Michigan State hosts Nebraska at 6 tonight. The Cornhuskers were already out-manned. Now they’re shorthanded, too, minus competent big man Matt Ubel (fractured elbow) and reserve guard Mike Peltz, who had been the eighth man in an eight-man rotation. [Here's the Tipoff, breaking down the game.]
So, why does this evening’s game matter? After all, Nebraska is an 18-point underdog with no shot at winning.
There are several reasons, most having to do with individual personnel.
- First, Gary Harris. Will MSU’s freshman standout play after his left shoulder popped out of place again against Iowa Thursday? And, if he does, can he make it through the game with out it happening again and play well with a shoulder brace he’d prefer not to wear? Harris is essential to the Spartans reaching a ceiling that includes the NCAA tournament’s second or third weekend.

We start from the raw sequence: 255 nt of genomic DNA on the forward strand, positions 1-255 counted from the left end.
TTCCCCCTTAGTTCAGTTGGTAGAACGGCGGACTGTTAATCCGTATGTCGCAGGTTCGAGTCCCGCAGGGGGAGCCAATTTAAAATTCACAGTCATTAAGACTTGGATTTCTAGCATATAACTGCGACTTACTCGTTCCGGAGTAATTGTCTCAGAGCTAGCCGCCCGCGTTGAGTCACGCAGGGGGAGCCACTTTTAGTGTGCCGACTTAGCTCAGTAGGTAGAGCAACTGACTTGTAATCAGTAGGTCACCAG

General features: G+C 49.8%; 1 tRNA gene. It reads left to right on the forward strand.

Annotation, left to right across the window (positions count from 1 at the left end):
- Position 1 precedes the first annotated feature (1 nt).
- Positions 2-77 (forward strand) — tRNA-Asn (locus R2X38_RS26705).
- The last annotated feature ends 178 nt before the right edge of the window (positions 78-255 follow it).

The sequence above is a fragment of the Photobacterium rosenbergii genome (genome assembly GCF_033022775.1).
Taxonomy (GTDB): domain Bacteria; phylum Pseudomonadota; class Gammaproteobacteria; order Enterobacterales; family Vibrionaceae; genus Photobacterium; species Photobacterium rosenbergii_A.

- Branden Dawson. Dawson’s last three halves have been probably his best of the season. And it’s come in two games in which MSU needed that sort of effort. If Dawson performs with a similar motor in a matchup with the Cornhuskers, it’s a significant sign that he’s figured out how he needs to play and he’s becoming a pro. Just like having a healthy Harris, to reach its potential, MSU needs to know it can count on Dawson every night.
- Will someone else’s role show signs of increasing? In other words, will either Alex Gauna or Russell Byrd, in possibly extended minutes, find a rhythm that prompts Izzo to lean on them more? If Harris is out or limited, this’ll be more necessary. Izzo said last week that Gauna’s role is the most likely to change [Here's my column on Gauna from today's LSJ].
In Byrd’s case, he could use a better showing than against Iowa, when he missed a 3-pointer that would’ve brought MSU back to within a point of the Hawkeyes, and then passed up another outside shot which eventually led to a fast break the other way.
The story lines and impact of this game aren’t as interesting or important as next Saturday’s home date with Ohio State. But this game is more than just passing time.